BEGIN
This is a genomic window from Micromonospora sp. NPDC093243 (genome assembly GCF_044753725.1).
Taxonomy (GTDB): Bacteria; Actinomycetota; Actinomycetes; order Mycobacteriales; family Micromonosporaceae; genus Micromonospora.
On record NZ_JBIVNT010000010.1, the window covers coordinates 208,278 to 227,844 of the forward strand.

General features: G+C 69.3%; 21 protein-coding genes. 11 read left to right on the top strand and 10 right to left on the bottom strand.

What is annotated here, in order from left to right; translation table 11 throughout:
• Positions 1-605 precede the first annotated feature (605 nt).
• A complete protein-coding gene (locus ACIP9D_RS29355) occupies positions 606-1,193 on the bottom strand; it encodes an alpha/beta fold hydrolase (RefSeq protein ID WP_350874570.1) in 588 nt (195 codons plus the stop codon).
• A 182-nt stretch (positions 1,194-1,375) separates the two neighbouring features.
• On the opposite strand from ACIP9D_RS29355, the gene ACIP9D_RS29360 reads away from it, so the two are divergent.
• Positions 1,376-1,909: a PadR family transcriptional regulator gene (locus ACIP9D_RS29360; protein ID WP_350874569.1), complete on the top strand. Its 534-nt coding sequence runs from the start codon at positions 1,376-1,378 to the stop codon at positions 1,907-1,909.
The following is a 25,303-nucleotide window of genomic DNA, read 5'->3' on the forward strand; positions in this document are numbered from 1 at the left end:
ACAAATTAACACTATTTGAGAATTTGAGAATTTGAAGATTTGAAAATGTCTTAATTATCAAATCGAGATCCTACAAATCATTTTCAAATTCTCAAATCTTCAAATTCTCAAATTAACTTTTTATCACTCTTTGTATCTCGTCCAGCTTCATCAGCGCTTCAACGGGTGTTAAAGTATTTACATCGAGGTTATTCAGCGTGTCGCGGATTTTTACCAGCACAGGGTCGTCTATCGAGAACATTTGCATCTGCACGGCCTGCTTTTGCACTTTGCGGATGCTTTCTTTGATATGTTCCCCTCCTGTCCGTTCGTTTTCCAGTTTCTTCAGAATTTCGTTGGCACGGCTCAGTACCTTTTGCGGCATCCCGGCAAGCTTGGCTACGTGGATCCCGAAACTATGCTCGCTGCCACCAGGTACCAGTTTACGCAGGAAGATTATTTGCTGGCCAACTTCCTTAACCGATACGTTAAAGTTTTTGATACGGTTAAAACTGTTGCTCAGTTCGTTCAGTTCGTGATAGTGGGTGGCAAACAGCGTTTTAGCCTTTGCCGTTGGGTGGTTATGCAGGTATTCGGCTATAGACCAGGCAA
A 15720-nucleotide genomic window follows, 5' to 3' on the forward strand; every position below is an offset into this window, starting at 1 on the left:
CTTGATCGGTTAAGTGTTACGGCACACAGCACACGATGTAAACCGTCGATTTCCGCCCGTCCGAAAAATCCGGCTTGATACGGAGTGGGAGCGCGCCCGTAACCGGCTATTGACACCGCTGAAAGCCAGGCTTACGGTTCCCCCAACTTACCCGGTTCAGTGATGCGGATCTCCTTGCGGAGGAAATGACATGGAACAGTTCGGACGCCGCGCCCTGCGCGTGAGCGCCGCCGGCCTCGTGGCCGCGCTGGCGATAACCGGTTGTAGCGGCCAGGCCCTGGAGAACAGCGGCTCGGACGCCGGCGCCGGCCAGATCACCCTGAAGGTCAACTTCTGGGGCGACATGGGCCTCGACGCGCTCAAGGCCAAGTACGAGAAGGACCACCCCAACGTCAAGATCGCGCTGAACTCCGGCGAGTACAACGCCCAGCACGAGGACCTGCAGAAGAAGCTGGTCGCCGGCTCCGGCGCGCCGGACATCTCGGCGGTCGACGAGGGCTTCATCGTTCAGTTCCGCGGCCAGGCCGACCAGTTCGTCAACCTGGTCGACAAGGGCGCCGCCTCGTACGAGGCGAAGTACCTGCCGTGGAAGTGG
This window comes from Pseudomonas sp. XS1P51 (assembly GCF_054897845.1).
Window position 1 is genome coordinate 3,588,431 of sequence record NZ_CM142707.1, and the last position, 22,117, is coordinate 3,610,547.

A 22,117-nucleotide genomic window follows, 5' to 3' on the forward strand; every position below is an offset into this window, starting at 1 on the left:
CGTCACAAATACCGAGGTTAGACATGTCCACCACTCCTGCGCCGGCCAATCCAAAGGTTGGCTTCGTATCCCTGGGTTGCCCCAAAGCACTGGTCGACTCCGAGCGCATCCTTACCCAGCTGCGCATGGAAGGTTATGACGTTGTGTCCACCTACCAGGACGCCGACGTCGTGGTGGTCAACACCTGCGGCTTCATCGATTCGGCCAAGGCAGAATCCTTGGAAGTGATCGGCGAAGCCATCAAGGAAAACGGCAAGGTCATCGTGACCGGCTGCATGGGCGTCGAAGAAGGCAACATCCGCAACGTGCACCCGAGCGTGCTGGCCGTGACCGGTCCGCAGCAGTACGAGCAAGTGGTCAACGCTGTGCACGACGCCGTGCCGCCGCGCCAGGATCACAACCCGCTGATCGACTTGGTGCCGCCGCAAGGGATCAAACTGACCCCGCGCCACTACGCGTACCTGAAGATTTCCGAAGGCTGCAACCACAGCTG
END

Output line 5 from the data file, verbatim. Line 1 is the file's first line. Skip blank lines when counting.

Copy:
What is annotated here, in order from left to right; translation table 11 throughout: